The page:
The Constitutional Court of Spain has suspended another referendum law ratified in the regional parliament of Catalonia as Madrid struggles to block a vote of independence in the region planned for earlier next month.
September 11 marks the 'Diada, ' Catalonia's national day, which commemorates the fall of Barcelona to Spain in 1714 and is traditionally used by pro-independence activists to call for secession for the northeastern region with a distinct language.
Prosecutors in Catalonia also on Tuesday ordered police to seize ballot boxes, election fliers or other items that could be used in the banned referendum, news agency AFP reported. They were then ordered to take action against authorities, civil servants or individuals "to avoid offences being committed", prosecutors said in a statement after the meeting.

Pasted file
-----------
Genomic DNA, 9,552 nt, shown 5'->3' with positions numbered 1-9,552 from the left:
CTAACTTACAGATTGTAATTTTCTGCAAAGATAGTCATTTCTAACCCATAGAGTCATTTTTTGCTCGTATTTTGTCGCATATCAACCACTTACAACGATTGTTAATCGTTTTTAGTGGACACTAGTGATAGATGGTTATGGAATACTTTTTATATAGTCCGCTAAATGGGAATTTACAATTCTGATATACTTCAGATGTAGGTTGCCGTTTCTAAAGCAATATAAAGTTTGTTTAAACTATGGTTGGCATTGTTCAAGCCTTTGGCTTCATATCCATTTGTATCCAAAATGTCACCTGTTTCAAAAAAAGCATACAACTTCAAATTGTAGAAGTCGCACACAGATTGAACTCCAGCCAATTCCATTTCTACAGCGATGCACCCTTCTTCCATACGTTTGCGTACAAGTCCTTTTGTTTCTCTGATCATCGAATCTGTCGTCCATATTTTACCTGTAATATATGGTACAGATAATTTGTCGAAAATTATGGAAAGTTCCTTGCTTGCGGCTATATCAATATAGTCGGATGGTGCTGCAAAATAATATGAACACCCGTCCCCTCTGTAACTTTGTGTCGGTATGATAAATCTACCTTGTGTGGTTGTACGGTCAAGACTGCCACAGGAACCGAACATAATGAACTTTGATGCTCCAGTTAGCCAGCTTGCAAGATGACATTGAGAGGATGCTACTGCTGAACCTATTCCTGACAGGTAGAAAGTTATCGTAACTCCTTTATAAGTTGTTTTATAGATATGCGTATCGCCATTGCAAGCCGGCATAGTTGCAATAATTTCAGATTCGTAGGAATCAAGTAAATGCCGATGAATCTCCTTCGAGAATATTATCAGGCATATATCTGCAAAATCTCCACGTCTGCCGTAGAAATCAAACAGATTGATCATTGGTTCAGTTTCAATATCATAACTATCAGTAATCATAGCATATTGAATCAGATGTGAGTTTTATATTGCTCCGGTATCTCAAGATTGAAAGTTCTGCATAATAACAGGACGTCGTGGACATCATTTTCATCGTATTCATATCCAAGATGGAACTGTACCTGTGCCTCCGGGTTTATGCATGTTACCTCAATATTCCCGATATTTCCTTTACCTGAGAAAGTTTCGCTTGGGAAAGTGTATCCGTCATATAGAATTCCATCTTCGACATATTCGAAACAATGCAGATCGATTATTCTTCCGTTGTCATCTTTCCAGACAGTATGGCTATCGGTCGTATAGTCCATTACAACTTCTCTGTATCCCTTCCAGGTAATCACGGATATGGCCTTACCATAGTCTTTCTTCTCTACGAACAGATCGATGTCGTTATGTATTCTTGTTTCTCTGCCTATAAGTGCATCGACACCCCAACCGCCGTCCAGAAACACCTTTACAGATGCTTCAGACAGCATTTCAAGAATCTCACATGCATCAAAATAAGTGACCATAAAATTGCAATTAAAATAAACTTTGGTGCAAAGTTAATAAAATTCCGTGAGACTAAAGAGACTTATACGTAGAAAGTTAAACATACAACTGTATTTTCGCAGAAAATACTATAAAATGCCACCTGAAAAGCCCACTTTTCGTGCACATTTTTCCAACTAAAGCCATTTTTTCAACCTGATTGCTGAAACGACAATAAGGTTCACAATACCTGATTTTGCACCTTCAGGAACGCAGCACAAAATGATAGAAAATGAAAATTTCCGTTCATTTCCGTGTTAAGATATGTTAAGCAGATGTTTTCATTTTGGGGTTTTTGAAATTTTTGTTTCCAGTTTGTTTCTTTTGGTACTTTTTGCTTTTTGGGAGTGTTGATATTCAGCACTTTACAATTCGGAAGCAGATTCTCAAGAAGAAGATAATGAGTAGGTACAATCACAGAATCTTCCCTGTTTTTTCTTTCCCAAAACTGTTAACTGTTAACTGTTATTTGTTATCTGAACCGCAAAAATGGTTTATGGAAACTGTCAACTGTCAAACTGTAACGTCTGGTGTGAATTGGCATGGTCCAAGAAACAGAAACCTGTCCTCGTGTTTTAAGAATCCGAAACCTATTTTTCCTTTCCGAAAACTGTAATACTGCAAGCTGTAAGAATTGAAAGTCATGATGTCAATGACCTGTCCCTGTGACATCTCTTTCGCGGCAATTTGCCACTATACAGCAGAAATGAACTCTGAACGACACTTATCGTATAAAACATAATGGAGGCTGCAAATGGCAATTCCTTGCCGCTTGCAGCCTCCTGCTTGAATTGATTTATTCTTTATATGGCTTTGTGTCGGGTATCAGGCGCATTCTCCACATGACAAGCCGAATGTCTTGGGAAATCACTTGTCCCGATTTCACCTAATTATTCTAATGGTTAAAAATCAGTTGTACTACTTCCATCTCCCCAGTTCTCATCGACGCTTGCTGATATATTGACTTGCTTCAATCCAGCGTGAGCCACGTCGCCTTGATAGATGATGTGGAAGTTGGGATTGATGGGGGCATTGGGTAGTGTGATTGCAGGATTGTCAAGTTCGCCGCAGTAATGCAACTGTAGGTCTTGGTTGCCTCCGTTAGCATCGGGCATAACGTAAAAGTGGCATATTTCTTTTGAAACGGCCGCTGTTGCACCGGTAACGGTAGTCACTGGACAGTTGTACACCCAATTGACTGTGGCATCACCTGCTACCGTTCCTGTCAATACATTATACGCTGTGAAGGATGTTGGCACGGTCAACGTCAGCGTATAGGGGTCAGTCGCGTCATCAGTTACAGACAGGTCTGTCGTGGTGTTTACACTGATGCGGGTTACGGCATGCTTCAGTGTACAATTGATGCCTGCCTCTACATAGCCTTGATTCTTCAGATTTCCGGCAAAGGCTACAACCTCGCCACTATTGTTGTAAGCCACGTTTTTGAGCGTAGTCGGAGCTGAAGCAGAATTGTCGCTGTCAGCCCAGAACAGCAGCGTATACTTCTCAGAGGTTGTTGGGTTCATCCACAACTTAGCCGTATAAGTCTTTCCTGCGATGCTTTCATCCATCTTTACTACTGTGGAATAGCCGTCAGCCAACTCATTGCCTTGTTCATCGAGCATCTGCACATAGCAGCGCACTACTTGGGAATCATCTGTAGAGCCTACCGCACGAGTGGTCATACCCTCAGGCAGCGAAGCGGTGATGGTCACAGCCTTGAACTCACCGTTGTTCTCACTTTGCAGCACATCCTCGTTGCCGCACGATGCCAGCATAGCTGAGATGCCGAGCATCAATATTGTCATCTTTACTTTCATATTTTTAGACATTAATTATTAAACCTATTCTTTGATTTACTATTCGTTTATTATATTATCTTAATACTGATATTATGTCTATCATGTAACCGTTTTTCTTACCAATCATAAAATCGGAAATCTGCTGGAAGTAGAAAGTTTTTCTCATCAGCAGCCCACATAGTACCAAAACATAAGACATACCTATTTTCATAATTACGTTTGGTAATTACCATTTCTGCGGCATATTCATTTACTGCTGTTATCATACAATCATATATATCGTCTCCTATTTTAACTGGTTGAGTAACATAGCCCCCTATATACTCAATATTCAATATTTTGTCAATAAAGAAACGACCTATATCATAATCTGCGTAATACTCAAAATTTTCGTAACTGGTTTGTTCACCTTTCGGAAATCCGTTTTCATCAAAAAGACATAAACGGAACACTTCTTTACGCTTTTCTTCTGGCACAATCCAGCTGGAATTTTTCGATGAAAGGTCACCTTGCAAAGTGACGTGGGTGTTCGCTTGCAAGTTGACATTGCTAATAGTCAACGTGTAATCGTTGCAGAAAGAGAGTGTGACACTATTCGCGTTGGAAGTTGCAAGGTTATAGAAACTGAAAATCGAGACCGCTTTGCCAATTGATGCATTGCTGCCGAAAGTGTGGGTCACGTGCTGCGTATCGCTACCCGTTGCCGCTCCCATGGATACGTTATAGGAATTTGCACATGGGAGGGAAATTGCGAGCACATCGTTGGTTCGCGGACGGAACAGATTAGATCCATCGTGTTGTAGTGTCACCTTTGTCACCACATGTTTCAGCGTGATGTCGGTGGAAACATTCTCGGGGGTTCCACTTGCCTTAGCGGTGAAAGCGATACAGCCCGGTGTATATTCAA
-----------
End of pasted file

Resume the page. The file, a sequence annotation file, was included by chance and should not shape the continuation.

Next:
"Police officers. will directly adopt the measures necessary to seize resources destined at preparing or holding an illegal referendum", the prosecutors said.
Catalan leaders say they will go ahead with the October 1 ballot anyway. The decision comes after the same court rejected the referendum call itself and the law that made it possible.
Approximately half a million people took to the streets of Barcelona on Monday to show support for the cause of secession, with buses coming from across the region.
The court, which serves as the highest Spanish authority on constitutional issues, said on Tuesday that the law outlining a legal framework for the October 1 referendum of independence in Catalonia would be suspended until judges decide its compliance with the Spanish constitution.
On the one hand, by law they have to follow prosecutors' orders but they are also directly dependent on the regional government against which they have been told to act.